Chapter IV b. Countries



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CHAPTER IV

B. Countries




CUBA





  1. INTRODUCTION




  1. The Inter-American Commission on Human Rights (“the IACHR” or “the Commission”), exercising its competence with respect to the promotion and protection of human rights in the Americas, has closely monitored the events that took place in late 2014 and 2015 in Cuba that could be relevant for the full enjoyment of human rights. Accordingly, the Commission has noted major advances in this regard, but also pointed out certain scenarios of concern that continue to constitute an obstacle to the enjoyment of all human rights for all persons under the jurisdiction of the Cuban State.




  1. The persistent restrictions on political rights, the right to association, the right to freedom of expression and thought, the lack of independence of the judiciary, and the restrictions on freedom of movement continue to limit systematically the human rights of Cubans. In addition to the foregoing is the increase in severe repression and restrictions on human rights defenders, dissidents, and independent journalists. The IACHR also learned of situations of discrimination and violence with respect to LGTBI persons, in addition to contexts of exclusion that are detrimental to Afro descendants.




  1. This is why, when evaluating the human rights situation in Cuba, the IACHR decided to include the country in this Chapter, for considering that it falls under Article 59(6)(a)(1) of the IACHR’s Rules of Procedure, which came into force on August 1, 2013, and which refers to:




  1. a serious breach of the core requirements and institutions of representative democracy mentioned in the Inter-American Democratic Charter, which are essential means of achieving human rights, including:




    1. there is discriminatory access to or abusive exercise of power that undermines or denies the rule of law, such as systematic infringement of the independence of the judiciary or lack of subordination of State institutions to the legally constituted civilian authority;




  1. It also understood that said situation fits under Article 59(6)(c) of the same Rules of Procedure, which establishes:

c. The State has committed or is committing massive, serious and widespread violations of human rights guaranteed in the American Declaration, the American Convention, or the other applicable human rights instruments.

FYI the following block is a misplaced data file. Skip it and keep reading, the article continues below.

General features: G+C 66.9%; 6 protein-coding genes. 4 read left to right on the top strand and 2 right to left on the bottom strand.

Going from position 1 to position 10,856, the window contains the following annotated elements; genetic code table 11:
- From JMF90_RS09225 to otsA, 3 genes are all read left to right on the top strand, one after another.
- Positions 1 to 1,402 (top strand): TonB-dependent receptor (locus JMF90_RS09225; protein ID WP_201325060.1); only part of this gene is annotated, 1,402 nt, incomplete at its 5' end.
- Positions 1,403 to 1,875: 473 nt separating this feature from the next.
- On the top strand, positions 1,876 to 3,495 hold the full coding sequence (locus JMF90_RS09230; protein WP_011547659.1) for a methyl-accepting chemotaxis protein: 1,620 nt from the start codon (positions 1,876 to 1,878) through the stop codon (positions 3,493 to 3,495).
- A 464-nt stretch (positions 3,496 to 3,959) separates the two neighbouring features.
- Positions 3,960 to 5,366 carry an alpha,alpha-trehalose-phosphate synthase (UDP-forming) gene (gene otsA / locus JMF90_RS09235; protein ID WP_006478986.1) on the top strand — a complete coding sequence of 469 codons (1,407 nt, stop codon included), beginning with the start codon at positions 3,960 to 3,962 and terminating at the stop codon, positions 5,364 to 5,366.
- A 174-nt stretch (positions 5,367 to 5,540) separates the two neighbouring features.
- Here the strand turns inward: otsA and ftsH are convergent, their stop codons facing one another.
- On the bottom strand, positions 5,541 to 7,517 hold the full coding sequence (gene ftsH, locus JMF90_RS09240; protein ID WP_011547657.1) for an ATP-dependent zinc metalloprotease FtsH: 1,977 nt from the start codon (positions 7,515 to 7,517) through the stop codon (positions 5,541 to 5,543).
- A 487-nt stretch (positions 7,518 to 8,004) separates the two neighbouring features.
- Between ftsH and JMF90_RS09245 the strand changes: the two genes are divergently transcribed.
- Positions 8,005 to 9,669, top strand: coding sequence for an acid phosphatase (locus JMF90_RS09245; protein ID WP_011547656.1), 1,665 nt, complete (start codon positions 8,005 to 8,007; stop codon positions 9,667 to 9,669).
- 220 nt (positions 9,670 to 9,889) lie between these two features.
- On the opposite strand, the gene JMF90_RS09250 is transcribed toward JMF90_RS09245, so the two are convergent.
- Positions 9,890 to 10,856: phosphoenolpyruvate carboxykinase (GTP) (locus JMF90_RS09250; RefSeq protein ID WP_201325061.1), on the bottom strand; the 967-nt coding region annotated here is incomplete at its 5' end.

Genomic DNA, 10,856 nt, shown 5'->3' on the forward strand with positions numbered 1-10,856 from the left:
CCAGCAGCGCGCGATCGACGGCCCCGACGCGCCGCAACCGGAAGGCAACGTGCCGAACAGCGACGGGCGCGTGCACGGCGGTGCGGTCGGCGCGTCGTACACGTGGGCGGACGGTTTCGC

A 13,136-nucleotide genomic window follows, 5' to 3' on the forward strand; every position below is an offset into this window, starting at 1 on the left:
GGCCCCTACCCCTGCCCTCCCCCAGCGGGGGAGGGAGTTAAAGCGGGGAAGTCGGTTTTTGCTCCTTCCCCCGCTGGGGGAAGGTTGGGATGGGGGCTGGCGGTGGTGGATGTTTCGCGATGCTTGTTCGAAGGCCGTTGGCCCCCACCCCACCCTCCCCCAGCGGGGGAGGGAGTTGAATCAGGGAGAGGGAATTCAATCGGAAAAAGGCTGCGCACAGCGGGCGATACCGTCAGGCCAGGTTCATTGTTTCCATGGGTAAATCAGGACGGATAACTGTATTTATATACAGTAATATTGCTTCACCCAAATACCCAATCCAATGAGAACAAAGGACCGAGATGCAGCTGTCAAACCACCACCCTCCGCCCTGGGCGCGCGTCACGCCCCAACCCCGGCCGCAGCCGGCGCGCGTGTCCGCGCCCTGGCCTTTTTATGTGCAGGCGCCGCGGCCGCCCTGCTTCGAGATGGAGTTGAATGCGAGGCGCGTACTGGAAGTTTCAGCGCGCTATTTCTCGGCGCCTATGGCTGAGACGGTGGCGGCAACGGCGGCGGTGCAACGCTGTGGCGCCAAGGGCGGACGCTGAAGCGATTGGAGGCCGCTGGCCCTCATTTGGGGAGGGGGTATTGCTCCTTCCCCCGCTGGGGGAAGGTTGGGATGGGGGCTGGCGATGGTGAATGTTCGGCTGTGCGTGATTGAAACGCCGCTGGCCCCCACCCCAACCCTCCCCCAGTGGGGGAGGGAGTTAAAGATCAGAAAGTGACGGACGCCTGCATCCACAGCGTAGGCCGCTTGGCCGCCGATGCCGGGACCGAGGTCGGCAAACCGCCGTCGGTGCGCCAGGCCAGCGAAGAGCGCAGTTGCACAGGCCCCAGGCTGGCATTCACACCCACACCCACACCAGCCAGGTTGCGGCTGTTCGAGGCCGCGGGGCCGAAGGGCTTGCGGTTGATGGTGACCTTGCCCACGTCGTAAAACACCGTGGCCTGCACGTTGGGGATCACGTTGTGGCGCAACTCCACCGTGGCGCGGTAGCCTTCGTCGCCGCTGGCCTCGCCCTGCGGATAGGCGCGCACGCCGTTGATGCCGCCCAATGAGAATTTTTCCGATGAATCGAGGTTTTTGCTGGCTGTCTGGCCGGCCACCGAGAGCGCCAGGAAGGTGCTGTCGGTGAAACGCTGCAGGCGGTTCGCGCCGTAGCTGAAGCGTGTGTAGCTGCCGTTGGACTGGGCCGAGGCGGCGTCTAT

1. In drawing up this report, the Commission has received information from international organizations, civil society, and the Government through the page of the Ministry of Foreign Affairs of Cuba and other official media outlets. It has also drawn on the information obtained through the other mechanisms of protection of the IACHR, such as the system of petitions and cases and precautionary measures, among others. The Commission notes the limited information available on human rights in Cuba.




  1. Once it has received the information, the IACHR analyzes it in light of inter-American human rights standards, identifies good governmental practices, and issues recommendations. It also takes this opportunity to describe its activities in 2015 related to Cuba.




  1. The Commission is aware of the various changes continuously unfolding in the hemisphere, and the growing challenges States face when it comes to achieving the ideal level of enjoyment of human rights. The IACHR is at the disposal of all actors, especially the authorities of the Government of Cuba, for providing the technical support necessary, and aspires to a greater opening that strengthens the dialogue and makes possible the exchange of best practices in the hemisphere.




  1. On November 9, 2015 the Commission sent to the State of Cuba a copy of the preliminary draft of this report in accordance with Articles 59(7) and 59(10) of the Rules with a deadline of November 20, 2015 for comments. The State did not respond.






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